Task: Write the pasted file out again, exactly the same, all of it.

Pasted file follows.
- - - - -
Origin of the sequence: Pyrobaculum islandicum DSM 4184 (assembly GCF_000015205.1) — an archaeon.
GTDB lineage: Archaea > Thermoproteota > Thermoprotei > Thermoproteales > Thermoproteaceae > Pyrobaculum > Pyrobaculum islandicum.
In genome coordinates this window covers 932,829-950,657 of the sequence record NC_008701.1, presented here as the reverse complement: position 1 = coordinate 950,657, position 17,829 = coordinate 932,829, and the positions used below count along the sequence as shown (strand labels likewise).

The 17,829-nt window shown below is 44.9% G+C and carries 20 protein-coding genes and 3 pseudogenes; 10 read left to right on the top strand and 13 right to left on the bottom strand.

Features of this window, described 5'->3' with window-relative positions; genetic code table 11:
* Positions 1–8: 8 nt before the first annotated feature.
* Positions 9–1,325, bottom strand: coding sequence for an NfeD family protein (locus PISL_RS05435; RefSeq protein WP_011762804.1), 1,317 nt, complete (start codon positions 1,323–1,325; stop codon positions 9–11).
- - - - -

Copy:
Origin of the sequence: Pyrobaculum islandicum DSM 4184 (assembly GCF_000015205.1) — an archaeon.
GTDB lineage: Archaea > Thermoproteota > Thermoprotei > Thermoproteales > Thermoproteaceae > Pyrobaculum > Pyrobaculum islandicum.
In genome coordinates this window covers 932,829-950,657 of the sequence record NC_008701.1, presented here as the reverse complement: position 1 = coordinate 950,657, position 17,829 = coordinate 932,829, and the positions used below count along the sequence as shown (strand labels likewise).

The 17,829-nt window shown below is 44.9% G+C and carries 20 protein-coding genes and 3 pseudogenes; 10 read left to right on the top strand and 13 right to left on the bottom strand.

Features of this window, described 5'->3' with window-relative positions; genetic code table 11:
* Positions 1–8: 8 nt before the first annotated feature.
* Positions 9–1,325, bottom strand: coding sequence for an NfeD family protein (locus PISL_RS05435; RefSeq protein WP_011762804.1), 1,317 nt, complete (start codon positions 1,323–1,325; stop codon positions 9–11).